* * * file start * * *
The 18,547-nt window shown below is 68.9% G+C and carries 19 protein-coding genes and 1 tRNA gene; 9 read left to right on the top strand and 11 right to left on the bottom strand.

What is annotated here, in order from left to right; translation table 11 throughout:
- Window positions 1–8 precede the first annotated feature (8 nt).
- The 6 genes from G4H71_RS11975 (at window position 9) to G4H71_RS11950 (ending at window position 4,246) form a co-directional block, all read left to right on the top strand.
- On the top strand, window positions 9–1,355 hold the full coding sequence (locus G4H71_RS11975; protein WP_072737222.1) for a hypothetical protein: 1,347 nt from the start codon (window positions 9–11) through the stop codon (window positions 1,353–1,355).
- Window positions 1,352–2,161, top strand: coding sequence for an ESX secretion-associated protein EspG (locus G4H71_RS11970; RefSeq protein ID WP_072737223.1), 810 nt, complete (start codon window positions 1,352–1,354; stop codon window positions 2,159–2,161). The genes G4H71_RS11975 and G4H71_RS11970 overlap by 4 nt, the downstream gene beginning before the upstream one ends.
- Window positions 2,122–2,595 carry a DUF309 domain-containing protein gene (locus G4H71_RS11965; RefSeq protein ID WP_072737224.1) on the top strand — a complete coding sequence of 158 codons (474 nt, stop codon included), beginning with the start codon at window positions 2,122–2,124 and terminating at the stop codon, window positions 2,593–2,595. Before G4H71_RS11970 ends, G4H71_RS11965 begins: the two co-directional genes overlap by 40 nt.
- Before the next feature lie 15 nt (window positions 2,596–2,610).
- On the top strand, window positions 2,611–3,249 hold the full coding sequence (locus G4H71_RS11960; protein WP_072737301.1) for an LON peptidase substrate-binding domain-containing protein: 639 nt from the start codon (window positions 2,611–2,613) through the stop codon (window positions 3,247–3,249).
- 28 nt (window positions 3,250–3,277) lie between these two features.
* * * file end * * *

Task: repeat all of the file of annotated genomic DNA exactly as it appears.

The 18,547-nt window shown below is 68.9% G+C and carries 19 protein-coding genes and 1 tRNA gene; 9 read left to right on the top strand and 11 right to left on the bottom strand.

What is annotated here, in order from left to right; translation table 11 throughout:
- Window positions 1–8 precede the first annotated feature (8 nt).
- The 6 genes from G4H71_RS11975 (at window position 9) to G4H71_RS11950 (ending at window position 4,246) form a co-directional block, all read left to right on the top strand.
- On the top strand, window positions 9–1,355 hold the full coding sequence (locus G4H71_RS11975; protein WP_072737222.1) for a hypothetical protein: 1,347 nt from the start codon (window positions 9–11) through the stop codon (window positions 1,353–1,355).
- Window positions 1,352–2,161, top strand: coding sequence for an ESX secretion-associated protein EspG (locus G4H71_RS11970; RefSeq protein ID WP_072737223.1), 810 nt, complete (start codon window positions 1,352–1,354; stop codon window positions 2,159–2,161). The genes G4H71_RS11975 and G4H71_RS11970 overlap by 4 nt, the downstream gene beginning before the upstream one ends.
- Window positions 2,122–2,595 carry a DUF309 domain-containing protein gene (locus G4H71_RS11965; RefSeq protein ID WP_072737224.1) on the top strand — a complete coding sequence of 158 codons (474 nt, stop codon included), beginning with the start codon at window positions 2,122–2,124 and terminating at the stop codon, window positions 2,593–2,595. Before G4H71_RS11970 ends, G4H71_RS11965 begins: the two co-directional genes overlap by 40 nt.
- Before the next feature lie 15 nt (window positions 2,596–2,610).
- On the top strand, window positions 2,611–3,249 hold the full coding sequence (locus G4H71_RS11960; protein WP_072737301.1) for an LON peptidase substrate-binding domain-containing protein: 639 nt from the start codon (window positions 2,611–2,613) through the stop codon (window positions 3,247–3,249).
- 28 nt (window positions 3,250–3,277) lie between these two features.